Although flying with marijuana is a federal crime, it’s not even on the Transportation Security Administration’s radar (TSA) radar. The TSA is not bothered about cannabis; they are not looking for it nor screening for it. However, the TSA must notify the local police should they stumble upon it.
Although technically, it isn’t legal to carry marijuana on a flight, the chances are a bit of a wild card. In other words, do so at your own risk.
It is noteworthy that New York and Chicago airports now have “cannabis amnesty” boxes that offer travelers a way to discard marijuana before going through security.
Tips for Travel with Marijuana
Let’s assume you will risk it; millions do – you won’t be alone. Here are a few tips for carrying marijuana across the U.S.
Some people will tell you it’s best to take your chances with carry-on luggage vs. checked luggage. There’s no empirical data to suggest that either checked bags or carry-on luggage is more susceptible to discovery. The argument for carrying is simple, the TSA does not care and is not looking. The idea of no checking is that frequent and random bag checks are done. There’s a risk associated with both.
One thing that most people say is that regardless of where it’s hidden – small quantities only and hide it in a non-conspicuous place.
Common Ways To Hide Marijuana when Traveling
People often hide weed vape pens in makeup bags as they blend and look like eyeliners (checked or unchecked).
If you plan to use any of these methods and take your chances with your hand luggage, make sure you do not have anything else to draw attention to you. For example, ensure you don’t have tweezers, scissors, or liquids in your hand luggage. If there is something else that the TSA does screen for, you are tempting fate!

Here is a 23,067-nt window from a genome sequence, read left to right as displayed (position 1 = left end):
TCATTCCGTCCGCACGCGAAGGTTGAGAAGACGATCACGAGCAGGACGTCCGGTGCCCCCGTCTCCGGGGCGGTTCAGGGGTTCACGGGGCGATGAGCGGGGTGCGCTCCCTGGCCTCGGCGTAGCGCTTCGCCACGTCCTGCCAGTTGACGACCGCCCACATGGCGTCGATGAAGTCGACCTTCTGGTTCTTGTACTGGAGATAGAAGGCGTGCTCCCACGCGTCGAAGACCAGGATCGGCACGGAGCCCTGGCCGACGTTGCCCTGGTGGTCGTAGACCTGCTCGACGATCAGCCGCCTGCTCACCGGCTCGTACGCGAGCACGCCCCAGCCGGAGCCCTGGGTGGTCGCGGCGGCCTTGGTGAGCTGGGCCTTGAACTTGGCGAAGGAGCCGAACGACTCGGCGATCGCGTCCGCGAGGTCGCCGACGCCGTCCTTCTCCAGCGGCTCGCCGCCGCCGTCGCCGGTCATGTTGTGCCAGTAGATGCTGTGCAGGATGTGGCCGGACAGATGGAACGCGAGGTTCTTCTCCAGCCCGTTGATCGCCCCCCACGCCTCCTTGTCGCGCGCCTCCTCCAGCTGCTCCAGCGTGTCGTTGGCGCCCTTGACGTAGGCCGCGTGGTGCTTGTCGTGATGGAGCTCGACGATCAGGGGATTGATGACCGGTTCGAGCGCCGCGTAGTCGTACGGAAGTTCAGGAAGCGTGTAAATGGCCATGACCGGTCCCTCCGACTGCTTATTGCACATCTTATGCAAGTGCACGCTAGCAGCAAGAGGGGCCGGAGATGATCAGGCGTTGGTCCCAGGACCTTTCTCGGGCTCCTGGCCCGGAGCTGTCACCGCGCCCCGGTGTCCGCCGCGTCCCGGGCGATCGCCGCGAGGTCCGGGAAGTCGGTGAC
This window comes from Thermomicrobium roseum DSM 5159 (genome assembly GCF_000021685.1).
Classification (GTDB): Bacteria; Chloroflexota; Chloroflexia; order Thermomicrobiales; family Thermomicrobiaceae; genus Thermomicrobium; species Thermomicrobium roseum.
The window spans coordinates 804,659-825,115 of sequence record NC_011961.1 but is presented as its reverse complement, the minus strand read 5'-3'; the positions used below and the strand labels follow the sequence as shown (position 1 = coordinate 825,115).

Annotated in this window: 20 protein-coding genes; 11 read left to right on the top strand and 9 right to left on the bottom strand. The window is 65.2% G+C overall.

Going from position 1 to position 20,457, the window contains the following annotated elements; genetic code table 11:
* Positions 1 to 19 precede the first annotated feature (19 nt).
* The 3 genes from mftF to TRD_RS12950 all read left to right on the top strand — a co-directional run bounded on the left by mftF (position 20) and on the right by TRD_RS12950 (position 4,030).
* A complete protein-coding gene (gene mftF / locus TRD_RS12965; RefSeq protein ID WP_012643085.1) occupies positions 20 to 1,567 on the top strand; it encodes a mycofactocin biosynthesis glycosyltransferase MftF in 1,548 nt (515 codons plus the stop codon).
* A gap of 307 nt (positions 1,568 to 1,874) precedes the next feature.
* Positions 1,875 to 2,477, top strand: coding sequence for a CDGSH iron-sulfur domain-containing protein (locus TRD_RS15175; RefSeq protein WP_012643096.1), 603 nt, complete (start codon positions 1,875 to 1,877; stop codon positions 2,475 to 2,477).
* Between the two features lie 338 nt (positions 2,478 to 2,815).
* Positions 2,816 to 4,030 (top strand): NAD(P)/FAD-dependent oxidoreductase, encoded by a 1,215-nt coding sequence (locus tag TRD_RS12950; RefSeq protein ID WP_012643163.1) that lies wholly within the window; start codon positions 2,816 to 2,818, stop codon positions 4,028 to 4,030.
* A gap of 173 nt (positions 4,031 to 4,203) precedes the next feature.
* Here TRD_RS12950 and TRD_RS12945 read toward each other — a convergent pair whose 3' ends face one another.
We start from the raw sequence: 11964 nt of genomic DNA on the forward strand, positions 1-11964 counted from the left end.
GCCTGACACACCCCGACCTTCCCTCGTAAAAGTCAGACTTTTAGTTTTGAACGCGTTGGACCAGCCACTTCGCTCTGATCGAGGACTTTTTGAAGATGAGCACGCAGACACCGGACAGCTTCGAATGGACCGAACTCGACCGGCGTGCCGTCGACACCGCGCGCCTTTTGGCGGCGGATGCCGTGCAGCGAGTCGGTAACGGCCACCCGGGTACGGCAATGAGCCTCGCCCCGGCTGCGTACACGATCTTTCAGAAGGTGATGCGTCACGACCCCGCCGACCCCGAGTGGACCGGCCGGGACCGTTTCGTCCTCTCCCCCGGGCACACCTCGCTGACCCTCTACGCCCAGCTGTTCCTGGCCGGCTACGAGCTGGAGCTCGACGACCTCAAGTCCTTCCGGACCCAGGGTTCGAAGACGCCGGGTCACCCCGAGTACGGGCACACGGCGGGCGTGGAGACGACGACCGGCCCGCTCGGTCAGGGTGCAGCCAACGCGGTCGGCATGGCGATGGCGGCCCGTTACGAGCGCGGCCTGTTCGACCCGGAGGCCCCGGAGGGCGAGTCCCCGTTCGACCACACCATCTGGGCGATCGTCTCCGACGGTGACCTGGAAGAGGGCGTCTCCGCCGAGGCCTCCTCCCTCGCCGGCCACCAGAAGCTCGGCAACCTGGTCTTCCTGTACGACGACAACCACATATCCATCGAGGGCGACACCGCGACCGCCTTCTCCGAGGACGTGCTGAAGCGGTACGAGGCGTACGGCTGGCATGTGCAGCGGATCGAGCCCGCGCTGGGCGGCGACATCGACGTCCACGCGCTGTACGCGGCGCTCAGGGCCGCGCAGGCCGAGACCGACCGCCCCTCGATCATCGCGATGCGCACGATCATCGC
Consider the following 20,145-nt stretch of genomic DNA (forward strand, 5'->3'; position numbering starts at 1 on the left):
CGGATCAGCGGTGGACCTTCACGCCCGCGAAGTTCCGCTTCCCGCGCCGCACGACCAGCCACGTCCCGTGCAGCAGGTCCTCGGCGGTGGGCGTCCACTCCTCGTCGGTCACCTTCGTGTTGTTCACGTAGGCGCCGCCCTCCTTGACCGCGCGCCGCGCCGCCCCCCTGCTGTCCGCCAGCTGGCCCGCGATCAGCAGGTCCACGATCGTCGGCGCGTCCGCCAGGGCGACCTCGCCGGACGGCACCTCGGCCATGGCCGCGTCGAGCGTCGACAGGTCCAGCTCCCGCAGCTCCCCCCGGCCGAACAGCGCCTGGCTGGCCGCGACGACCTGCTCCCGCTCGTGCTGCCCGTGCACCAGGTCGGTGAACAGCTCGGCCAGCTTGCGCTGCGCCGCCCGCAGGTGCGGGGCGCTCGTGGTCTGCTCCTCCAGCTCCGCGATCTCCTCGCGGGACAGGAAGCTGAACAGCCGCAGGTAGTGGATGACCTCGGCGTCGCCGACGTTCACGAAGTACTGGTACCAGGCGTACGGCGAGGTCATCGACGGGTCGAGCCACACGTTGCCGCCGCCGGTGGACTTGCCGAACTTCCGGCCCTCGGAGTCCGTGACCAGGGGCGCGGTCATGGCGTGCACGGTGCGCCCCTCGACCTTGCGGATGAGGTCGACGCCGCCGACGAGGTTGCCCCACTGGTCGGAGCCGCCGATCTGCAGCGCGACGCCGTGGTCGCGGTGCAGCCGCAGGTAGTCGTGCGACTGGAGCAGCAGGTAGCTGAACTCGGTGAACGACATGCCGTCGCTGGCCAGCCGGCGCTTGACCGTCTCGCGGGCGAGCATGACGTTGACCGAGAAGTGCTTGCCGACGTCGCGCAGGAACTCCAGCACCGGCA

Cruising With Marijuana
Federal law governs cruise ships. Despite the legalization of smoking marijuana in some states and countries, cannabis is illegal on cruise ships, so you cannot get high at sea.
What does that mean for your cruise vacation if you want to smoke pot? The answer depends on where you are cruising.
In all forms, you cannot take cannabis on cruise ships. Whether medical marijuana is legal in the state you depart from or whether you have a marijuana medical card, it doesn’t matter. You can’t bring pot or edibles onto a cruise ship.
Almost all cruise lines state something to this effect.
“All illegal drugs, non-prescribed controlled substances, medically prescribed marijuana or synthetic marijuana and CBD products are prohibited.”
Frequently Asked Questions About Travel with Marijuana
Can I drive across state lines with weed?
No interest in flying? There are options available to you. When traveling short distances, analog travel can be convenient, weed-friendly, and easy, but traveling by car is entirely different. Among all the options you have, driving is the riskiest. Cops from non-legalized areas have targeted vehicles with plates from states with higher laws.
When driving, don’t bring flowers; the smell will give you up. Make sure you stay right at the speed limit when you’re driving-pack some gummies or a vape pen in the bottom of the bag.
Can you sneak your weed through airport security and get away with it?
It might surprise you how easy it is to get weed through airport security. There are many stories of people who travel with marijuana who forgot they had it and somehow breezed right past TSA that did not get caught.
Marijuana legalization is fast becoming a reality in most regions worldwide, but it still has a long way to go. Even legalization comes along with minor stipulations on carrying marijuana across borders, state-wise or internationally. One can always reduce the risks by adopting certain precautions and understanding the best actions to take in case of jeopardy following wrong circumstances. This ensures the best possible traveling experience with marijuana.
Nikki Webster is a travel writer who covers how to travel while grinding a day job without breaking the bank. Nikki is always in search of off-the-beaten-track experiences and unique stays. She is particularly fond of Florida and writes extensively about the state. She flies around 60,000 miles per year and has visited 54 countries, 50 states, and six continents. You can read all about her travels at www.britonthemove.com or follow along on Facebook, Pinterest, and Instagram.